Friday, September 11, 2009

Healthcare Does Not Bring Peace

Many people have asked me about my thoughts on healthcare. It is obvious that one needs to be in good health in order to survive. Insurance companies are the ones that decide whether an individual receives healthcare and the amount. Those individuals who can afford more insurance obtain more insurance than those who cannot. Is this fair?

If two patients with identical health issues but with different amounts of healthcare insurance went to a doctor, should the doctor favor the patient with more insurance over the other? Of course not. Doctors solely exist to better their patients’ health. Doctors are essential for life because in order to survive, one needs to be in good health. Both patients need to be in good health and therefore, the doctor must do his or her duty by tending to both of them.

Everyone has a gift, a duty, in life. Doctors have the duty of putting patients in good health. By giving good health, the doctor is giving the patient a better chance of survival. There is no price on survival. The doctor should not expect monetary payment in return. This is what many people oversee. Doctors should expect a better chance of survival in return. In my previous blog, I stated that one needs three things in order to survive: replenishment, thermoregulation, and communication. Whichever the doctor is lacking, he or she should expect in return.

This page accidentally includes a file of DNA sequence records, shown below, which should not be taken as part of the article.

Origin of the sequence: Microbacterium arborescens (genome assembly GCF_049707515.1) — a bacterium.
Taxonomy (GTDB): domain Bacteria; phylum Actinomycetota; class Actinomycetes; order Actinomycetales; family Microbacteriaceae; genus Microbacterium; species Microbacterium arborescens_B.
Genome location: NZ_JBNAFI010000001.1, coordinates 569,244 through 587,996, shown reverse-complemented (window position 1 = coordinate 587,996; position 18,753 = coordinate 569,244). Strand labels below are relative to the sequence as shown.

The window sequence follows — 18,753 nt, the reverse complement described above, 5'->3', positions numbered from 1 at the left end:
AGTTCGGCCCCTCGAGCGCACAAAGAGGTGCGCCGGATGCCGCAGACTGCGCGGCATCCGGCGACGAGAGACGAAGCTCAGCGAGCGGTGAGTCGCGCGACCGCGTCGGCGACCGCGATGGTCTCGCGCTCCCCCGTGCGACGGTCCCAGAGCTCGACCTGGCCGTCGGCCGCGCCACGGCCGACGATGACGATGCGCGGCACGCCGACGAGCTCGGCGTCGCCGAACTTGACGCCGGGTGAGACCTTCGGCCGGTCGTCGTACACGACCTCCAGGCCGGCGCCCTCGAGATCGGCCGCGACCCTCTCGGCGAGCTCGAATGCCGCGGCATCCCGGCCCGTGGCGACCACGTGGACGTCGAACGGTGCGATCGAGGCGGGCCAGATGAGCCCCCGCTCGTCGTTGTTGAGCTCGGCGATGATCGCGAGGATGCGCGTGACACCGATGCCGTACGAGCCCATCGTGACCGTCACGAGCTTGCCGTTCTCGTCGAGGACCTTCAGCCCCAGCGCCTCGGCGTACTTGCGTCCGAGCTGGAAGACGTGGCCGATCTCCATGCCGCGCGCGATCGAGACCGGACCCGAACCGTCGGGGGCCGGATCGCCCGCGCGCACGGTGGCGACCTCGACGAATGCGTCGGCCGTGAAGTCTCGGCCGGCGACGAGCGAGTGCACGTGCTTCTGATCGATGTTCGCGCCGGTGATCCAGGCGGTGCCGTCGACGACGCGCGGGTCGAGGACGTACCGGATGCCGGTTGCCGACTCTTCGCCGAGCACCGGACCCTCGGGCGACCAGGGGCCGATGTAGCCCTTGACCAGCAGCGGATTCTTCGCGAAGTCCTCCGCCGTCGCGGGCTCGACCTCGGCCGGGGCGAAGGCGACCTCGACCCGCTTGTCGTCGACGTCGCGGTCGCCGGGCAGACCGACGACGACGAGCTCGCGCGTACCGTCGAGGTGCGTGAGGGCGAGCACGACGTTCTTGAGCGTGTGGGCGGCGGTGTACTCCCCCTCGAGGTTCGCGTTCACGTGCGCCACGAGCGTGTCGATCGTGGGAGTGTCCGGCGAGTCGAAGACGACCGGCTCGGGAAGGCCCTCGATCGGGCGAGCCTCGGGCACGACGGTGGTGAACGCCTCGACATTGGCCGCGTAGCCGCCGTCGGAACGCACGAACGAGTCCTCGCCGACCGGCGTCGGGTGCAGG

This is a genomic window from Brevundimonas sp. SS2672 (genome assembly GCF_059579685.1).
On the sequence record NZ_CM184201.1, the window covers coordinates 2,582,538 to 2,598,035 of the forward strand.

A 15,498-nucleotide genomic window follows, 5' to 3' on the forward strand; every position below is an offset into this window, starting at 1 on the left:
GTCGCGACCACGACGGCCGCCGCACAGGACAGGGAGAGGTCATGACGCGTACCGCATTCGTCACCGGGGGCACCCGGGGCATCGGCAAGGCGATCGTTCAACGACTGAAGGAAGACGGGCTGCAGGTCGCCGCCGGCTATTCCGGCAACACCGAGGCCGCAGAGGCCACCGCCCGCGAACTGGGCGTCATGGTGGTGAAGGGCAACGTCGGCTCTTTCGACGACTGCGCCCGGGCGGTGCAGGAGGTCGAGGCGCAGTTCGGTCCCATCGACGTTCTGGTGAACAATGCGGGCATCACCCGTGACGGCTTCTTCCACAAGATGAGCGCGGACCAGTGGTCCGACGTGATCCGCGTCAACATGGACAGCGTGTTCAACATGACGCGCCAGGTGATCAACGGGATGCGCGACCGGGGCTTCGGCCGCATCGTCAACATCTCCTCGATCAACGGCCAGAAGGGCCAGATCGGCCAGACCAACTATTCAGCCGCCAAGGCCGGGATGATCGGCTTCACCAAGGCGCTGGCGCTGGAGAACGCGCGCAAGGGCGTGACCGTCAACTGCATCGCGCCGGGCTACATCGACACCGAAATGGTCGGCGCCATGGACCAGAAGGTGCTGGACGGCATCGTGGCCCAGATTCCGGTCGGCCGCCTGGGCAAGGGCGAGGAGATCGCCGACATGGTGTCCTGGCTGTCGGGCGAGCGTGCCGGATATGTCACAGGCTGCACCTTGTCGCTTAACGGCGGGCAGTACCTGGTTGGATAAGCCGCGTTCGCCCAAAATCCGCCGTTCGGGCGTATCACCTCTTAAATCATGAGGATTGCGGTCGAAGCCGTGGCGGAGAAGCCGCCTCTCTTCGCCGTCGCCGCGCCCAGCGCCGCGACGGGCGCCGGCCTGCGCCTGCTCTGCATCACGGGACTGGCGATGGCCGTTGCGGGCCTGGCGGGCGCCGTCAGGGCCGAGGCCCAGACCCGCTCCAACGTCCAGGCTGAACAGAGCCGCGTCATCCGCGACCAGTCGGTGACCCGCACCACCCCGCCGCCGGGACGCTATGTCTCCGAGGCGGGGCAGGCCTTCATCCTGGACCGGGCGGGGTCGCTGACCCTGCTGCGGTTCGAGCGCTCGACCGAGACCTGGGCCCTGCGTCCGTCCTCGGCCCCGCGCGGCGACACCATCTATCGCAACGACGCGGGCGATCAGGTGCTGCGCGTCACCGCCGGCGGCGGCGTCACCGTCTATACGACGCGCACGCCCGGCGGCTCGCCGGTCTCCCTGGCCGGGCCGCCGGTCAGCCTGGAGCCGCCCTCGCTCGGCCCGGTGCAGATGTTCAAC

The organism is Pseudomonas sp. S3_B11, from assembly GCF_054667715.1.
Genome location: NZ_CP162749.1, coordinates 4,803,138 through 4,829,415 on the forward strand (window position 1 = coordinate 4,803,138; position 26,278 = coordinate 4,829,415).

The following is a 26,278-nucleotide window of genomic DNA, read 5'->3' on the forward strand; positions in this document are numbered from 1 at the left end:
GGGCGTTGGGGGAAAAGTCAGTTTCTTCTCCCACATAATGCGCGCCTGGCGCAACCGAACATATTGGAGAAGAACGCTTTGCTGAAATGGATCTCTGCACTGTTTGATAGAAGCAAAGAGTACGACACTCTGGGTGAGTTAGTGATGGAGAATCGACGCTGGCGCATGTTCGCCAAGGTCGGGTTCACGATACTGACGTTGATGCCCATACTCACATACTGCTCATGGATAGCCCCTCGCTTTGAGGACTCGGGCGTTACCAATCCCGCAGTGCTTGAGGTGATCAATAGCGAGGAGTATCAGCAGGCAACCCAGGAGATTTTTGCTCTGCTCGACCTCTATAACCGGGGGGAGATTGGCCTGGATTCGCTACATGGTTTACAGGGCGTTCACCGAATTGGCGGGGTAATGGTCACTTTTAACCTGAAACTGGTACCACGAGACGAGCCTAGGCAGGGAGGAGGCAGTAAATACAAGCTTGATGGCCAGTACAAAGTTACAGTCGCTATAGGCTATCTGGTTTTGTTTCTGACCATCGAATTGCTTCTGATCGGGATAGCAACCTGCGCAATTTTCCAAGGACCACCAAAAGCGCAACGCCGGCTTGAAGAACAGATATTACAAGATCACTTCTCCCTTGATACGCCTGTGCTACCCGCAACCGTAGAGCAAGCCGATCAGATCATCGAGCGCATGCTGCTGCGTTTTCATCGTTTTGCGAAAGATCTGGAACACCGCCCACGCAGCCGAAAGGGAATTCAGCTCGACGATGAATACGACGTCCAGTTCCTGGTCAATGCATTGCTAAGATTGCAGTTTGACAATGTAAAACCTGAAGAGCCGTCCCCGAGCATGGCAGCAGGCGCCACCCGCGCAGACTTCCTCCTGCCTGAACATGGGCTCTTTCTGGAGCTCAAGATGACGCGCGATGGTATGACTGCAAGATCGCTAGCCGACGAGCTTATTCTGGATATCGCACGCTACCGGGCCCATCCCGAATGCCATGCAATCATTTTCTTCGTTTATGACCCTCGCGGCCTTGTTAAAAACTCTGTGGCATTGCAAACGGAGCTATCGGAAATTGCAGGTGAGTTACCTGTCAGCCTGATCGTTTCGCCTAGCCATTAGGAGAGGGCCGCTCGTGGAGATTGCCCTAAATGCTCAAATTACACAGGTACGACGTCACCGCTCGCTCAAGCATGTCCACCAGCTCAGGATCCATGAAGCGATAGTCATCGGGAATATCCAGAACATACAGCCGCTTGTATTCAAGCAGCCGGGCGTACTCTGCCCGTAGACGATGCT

Two issues may arise with this method. One being what if the doctor is not lacking in any of the three types of needs. I find this quite unlikely since communication is always a need. People may not want it, but it is a need. For example, if the doctor healed a fisherman, the fisherman could easily return the favor by teaching the doctor how to fish. This will not only include communication, but also replenishment. Thus, making the doctor more knowledgeable and well-rounded, able to teach others how to fish. The other issue is what if the patient has nothing to give in return or does not have what the doctor needs. I find this hard to believe as I believe everyone can teach something to better another. If not, the patient could locate someone who could do something for the doctor if the patient did something for that someone. Despite these issues, they come with an advantage. In either issue, the patient has started a network, a community. This community is not just any community, but a community of interdependence; where everyone collaborates peacefully using their unique gift with the objective to maintain equal amount of survival for everyone.

And ultimately, isn’t that fair?


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